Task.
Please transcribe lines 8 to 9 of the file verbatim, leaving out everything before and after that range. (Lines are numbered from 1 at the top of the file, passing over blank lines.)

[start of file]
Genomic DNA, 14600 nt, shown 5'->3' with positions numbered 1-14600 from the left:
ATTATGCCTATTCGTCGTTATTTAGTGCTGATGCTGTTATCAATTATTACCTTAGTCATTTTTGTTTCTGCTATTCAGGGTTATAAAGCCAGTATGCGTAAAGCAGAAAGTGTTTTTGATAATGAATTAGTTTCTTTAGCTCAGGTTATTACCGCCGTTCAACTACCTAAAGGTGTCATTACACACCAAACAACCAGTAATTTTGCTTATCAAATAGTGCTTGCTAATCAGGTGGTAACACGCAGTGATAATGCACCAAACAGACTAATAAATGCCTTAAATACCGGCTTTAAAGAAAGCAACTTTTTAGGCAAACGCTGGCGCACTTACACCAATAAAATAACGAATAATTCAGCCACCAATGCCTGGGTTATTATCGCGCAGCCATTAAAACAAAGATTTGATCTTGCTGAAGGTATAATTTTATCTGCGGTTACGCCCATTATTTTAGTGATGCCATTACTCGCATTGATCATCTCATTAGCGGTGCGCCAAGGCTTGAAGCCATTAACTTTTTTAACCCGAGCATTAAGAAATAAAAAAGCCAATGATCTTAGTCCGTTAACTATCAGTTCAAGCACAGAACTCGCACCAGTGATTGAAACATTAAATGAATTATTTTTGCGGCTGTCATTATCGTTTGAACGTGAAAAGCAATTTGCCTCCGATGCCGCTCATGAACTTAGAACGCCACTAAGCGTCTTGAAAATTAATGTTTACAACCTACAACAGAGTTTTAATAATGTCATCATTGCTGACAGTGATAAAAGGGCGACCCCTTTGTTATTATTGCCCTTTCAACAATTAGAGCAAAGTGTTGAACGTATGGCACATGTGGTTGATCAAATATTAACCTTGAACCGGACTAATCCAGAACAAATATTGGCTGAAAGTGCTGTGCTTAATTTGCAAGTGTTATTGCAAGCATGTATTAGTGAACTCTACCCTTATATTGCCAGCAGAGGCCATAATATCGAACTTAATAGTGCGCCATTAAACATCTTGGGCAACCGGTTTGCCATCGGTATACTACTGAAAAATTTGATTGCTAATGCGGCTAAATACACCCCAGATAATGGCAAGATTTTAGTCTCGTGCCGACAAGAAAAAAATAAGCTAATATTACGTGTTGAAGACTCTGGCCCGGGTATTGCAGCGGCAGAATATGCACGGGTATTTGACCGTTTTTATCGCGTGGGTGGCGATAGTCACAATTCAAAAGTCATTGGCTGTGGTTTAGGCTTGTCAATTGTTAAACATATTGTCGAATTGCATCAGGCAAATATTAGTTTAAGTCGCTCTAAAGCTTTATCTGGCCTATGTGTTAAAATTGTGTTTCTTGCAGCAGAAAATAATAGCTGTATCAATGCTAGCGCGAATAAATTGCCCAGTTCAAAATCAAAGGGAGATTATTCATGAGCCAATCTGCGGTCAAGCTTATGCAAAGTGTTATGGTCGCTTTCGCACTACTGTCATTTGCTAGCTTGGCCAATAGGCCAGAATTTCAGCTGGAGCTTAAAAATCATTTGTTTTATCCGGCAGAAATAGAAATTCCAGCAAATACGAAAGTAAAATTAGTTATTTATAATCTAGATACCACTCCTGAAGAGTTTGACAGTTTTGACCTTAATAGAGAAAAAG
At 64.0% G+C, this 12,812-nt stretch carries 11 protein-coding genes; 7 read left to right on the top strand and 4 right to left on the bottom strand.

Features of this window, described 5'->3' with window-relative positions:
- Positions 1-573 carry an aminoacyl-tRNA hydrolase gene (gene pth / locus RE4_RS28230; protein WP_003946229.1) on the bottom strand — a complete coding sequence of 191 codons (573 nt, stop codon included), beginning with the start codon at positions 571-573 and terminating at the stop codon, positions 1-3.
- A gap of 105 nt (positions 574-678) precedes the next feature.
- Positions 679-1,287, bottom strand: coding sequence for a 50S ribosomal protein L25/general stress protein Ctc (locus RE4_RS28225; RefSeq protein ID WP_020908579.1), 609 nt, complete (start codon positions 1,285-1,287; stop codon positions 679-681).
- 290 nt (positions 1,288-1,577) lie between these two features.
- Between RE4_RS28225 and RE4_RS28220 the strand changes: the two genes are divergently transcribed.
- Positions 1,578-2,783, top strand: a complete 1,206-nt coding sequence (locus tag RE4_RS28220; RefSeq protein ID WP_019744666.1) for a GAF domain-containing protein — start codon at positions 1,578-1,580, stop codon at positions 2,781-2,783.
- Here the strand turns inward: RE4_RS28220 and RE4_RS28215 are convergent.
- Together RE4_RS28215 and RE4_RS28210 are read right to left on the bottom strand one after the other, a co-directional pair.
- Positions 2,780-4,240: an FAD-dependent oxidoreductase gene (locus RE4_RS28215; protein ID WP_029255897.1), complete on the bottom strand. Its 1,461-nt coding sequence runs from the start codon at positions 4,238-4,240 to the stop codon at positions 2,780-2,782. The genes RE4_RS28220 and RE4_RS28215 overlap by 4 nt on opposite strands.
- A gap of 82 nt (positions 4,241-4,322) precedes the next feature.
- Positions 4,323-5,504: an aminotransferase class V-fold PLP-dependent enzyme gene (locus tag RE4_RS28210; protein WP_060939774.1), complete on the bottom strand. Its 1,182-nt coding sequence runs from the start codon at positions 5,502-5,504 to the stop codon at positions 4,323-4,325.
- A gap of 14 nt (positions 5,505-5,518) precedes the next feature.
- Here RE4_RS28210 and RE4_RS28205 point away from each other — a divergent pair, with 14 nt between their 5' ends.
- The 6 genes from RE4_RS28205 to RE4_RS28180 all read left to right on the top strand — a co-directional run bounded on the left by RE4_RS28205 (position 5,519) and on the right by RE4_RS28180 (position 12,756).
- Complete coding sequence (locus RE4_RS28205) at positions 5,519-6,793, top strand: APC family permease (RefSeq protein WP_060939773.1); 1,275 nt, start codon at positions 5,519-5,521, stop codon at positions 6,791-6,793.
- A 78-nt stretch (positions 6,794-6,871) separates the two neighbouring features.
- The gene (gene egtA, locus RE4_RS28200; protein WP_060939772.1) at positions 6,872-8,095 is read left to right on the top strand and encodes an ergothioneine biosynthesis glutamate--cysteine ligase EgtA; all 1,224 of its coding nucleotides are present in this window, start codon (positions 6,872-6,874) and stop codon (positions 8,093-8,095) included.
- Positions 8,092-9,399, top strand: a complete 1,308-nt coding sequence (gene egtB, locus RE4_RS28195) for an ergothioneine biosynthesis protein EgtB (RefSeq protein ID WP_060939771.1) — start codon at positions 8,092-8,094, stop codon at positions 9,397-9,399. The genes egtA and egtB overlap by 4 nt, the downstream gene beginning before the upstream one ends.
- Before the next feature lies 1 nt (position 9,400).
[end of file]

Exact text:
- 290 nt (positions 1,288-1,577) lie between these two features.
- Between RE4_RS28225 and RE4_RS28220 the strand changes: the two genes are divergently transcribed.